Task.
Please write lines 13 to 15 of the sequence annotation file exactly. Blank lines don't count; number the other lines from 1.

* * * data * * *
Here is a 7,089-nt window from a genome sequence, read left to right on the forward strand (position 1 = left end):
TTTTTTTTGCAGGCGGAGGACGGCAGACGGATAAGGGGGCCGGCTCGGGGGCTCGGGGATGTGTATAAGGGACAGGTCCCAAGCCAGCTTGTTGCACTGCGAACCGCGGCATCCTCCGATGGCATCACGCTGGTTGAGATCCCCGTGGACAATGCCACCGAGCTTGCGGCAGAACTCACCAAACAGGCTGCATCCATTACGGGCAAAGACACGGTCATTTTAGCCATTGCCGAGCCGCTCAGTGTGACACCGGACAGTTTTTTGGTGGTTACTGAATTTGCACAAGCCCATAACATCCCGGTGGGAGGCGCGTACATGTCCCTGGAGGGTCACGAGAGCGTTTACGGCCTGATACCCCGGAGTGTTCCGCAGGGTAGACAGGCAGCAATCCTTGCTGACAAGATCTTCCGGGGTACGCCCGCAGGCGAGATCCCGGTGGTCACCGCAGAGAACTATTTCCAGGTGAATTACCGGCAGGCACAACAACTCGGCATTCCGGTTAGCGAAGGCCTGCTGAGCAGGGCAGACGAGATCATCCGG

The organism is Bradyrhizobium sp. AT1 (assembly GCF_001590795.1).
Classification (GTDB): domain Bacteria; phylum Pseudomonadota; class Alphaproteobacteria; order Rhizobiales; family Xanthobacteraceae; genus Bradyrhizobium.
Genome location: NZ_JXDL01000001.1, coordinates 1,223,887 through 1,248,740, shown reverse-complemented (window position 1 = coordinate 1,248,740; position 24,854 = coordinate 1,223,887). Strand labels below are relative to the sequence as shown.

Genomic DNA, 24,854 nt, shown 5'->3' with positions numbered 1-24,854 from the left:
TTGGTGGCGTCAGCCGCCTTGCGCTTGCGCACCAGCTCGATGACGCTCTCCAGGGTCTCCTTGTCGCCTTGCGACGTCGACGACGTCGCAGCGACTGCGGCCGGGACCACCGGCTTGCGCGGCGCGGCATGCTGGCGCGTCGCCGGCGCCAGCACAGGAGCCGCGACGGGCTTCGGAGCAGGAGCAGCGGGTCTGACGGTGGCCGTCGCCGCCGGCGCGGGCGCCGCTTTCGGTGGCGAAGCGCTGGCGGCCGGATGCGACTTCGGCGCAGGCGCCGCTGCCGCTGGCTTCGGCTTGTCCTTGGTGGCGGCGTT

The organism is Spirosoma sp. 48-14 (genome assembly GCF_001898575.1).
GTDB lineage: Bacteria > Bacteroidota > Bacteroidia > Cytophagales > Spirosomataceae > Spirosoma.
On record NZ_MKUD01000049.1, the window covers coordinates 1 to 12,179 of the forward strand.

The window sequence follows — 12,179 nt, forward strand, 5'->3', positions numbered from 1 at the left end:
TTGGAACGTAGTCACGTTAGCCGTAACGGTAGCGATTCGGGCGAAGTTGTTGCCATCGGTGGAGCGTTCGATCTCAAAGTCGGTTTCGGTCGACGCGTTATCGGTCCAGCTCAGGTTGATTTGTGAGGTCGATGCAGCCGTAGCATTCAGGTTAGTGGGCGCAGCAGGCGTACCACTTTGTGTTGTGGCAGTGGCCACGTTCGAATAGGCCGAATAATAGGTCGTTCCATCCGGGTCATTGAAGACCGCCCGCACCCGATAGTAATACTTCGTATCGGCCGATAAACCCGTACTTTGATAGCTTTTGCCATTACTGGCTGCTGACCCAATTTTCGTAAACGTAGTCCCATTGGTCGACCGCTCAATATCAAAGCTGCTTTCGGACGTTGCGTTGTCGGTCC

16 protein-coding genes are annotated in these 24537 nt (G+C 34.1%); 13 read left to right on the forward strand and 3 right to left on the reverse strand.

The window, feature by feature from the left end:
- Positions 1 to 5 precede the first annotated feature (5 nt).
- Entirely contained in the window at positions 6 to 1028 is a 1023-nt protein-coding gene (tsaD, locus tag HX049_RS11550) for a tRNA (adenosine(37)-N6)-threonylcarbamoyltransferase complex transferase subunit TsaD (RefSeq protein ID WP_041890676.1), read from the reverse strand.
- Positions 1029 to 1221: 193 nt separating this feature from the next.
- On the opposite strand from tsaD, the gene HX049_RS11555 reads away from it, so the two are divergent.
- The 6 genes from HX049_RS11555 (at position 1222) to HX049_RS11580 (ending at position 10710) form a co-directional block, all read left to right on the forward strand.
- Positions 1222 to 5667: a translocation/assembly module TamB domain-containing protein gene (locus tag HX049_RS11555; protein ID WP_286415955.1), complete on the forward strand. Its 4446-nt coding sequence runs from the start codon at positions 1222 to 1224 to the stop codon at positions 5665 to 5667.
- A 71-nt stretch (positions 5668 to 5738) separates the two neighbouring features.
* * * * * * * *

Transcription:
16 protein-coding genes are annotated in these 24537 nt (G+C 34.1%); 13 read left to right on the forward strand and 3 right to left on the reverse strand.

The window, feature by feature from the left end:
- Positions 1 to 5 precede the first annotated feature (5 nt).